Processing Large CSV files with Elixir Streams

We need to process a large CSV file of minute by minute volume and prices. Our task is pretty simple: we just want to get the first line of the year 2015, with valid data. At first, this seems an easy task we could tackle with String.split, Enum.map/filter/find. But what happens when the CSV file is large?

Let’s see how with Elixir Streams we can elegantly manage large files and create composable processing pipelines.

Getting a large CSV from Kaggle

We need at first a real and large CSV file to process and Kaggle is a great place where we can find this kind of data to play with. To download the CSV file just go to the Kaggle Bitcoin Historical Data page, and download the bitstampUSD CSV.

Kaggle – Historical BTC Page

The CSV is the historical Bitstamp BTC-USD prices and volumes aggregated with 1-minute interval. Once unzipped, the size is around 220Mbyte and it has 8 columns and 3.6 million rows.

Historical BTC-USD CSV

We will focus on the first two columns, Timestamp and Open, filtering the header and all the rows where the open price is NaN. Converting Timestamp to a DateTime struct, we then find the first row of 2015 and return it.

The greedy approach

File.read!("large.csv")
|> String.split("\n")
|> Enum.map(&String.split(&1, ","))
|> Enum.filter(fn
  ["Timestamp" | _] -> false
  [_, "NaN" | _] -> false
  _ -> true
end)
|> Enum.find(fn
  [timestamp | _] ->
    dt =
      timestamp
      |> String.to_integer()
      |> DateTime.from_unix!()

    dt.year == 2015
end)
|> IO.inspect() # RESULT ["1420070400", "321", ...]

The first column is the timestamp, where 1420070400 means 1st Jan 2015 00:00.

It works.. but this approach hides big memory and processing issues. With the Erlang Observer we can easily see the total memory allocated by our process.

iex> :observer.start
Greedy approach – 5.5GB peak

Just processing a 220Mbyte CSV file, which is not even that big, we had a crazy 5.5GB peak of allocated memory.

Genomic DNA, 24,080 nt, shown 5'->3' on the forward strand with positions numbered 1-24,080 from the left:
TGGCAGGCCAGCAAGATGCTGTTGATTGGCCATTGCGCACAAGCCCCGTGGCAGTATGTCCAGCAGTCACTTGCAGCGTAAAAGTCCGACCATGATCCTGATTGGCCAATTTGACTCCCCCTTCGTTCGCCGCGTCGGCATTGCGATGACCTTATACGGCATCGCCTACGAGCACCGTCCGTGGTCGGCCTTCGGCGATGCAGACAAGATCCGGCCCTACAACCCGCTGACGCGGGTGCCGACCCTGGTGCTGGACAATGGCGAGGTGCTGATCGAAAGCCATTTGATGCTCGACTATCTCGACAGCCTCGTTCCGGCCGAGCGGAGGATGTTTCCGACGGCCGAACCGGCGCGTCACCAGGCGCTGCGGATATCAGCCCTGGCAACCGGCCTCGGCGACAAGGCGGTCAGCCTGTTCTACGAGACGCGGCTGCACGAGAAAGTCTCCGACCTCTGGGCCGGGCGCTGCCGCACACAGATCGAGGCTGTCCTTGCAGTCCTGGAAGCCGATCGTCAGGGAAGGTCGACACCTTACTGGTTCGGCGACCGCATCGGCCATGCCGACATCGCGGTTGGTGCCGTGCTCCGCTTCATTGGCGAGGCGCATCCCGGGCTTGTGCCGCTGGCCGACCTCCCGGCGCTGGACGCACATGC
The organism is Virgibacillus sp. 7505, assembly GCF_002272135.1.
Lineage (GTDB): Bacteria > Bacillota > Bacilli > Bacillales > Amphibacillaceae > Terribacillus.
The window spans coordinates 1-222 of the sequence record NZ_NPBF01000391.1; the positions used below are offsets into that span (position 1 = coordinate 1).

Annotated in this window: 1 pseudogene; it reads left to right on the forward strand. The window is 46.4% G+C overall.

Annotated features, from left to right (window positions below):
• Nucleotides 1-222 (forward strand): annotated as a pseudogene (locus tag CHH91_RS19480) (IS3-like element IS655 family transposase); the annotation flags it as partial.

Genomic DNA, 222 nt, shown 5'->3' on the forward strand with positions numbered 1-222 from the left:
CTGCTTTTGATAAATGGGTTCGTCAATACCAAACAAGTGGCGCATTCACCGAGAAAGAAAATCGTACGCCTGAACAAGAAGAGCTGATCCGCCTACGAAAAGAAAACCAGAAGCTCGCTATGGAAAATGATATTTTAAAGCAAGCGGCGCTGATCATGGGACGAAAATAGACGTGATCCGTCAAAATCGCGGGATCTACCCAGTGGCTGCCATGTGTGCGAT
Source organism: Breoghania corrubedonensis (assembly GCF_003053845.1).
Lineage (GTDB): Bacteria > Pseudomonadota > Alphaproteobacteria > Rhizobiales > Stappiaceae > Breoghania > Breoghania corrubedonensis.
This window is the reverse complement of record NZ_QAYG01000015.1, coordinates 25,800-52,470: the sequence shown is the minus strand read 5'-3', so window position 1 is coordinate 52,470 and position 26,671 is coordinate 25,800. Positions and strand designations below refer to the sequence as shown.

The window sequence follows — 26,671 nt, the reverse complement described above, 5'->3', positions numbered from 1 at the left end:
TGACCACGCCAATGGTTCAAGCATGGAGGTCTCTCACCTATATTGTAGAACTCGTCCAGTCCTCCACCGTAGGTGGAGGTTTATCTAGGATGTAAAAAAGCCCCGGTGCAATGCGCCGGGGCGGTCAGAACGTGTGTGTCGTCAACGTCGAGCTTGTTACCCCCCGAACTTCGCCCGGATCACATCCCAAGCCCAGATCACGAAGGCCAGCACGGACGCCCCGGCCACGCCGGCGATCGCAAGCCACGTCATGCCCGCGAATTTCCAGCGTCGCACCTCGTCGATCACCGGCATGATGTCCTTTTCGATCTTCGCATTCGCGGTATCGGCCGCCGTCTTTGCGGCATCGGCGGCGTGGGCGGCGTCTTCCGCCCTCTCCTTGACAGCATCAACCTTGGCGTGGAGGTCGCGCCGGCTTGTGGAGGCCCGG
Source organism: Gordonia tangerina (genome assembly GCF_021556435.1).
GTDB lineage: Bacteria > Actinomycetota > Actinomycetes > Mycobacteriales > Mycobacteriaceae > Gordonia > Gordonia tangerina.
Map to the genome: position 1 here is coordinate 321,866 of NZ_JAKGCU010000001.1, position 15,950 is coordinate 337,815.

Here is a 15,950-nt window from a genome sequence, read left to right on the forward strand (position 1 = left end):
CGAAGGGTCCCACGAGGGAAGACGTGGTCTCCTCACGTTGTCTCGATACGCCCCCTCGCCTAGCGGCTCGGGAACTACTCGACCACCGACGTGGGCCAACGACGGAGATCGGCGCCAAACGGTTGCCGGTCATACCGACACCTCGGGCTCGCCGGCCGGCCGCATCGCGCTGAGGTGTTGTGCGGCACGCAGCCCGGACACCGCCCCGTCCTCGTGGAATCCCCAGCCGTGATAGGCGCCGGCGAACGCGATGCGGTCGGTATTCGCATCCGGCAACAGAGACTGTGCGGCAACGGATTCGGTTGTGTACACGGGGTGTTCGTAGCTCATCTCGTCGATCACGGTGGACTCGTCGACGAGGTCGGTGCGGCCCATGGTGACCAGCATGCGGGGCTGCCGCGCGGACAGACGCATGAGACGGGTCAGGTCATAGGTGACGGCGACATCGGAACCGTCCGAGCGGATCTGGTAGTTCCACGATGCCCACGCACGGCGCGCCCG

Greedy Steps – Memory Allocation

Let’s inspect the code to understand what it does and how the data moves between each step.

line 1: File.read!("large.csv") loads the whole CSV file into memory. Just in this first step, we allocate 220Mbyte. And that’s just the beginning.

line 2: String.split(text,"\n") takes the loaded text and splits it into lines, creating a list of new strings representing the rows of the CSV.

line 3: Enum.map(rows, &String.split(&1, ",")) splits each single CSV row into a list of columns. The first column is the Timestamp, the second the Open price etc..

[
  Timestamp,Open,High,Low,Close,...
  ...
  ["1420070400", "321", ...]
  ...
  ["1541888400","6359.96",..],
  ["1541888460","NaN",..],
  ...
]

line 4: We use Enum.filter/2 and pattern matching to filter out the header and rows with NaN values in the Open column.

[
  ...
  ["1420070400", "321", ...]
  ...
  ["1541888400","6359.96",..],
  ["1541888520","6363.73",..],
  ...
]

line 9: Enum.find/2 loops over the whole list of mapped and filtered rows, returning the result once the condition is matched.

["1420070400", "321", ...]

We see how each one of these functions goes through the whole data set creating a new big data set. String.split splits the whole text into lines, Enum.map maps all the lines into columns etc… this is a huge waste of memory and processing resources.

Lazy Processing with Elixir Streams

We don’t need to load all the data in memory! We can actually try to load and process one line of text at a time. This is where Elixir Streams come into play!

Streams are composable, lazy enumerables

https://hexdocs.pm/elixir/Stream.html

Lazy means that when we use a Stream to process a CSV file, it doesn’t open and load the whole file. Instead, it reads one line at a time. We can compose complex pipelines with different processing steps where the stream reads and pipes one single line at a time, without having to process all the lines at every single step.

Elixir Streams – Looping – One line at a time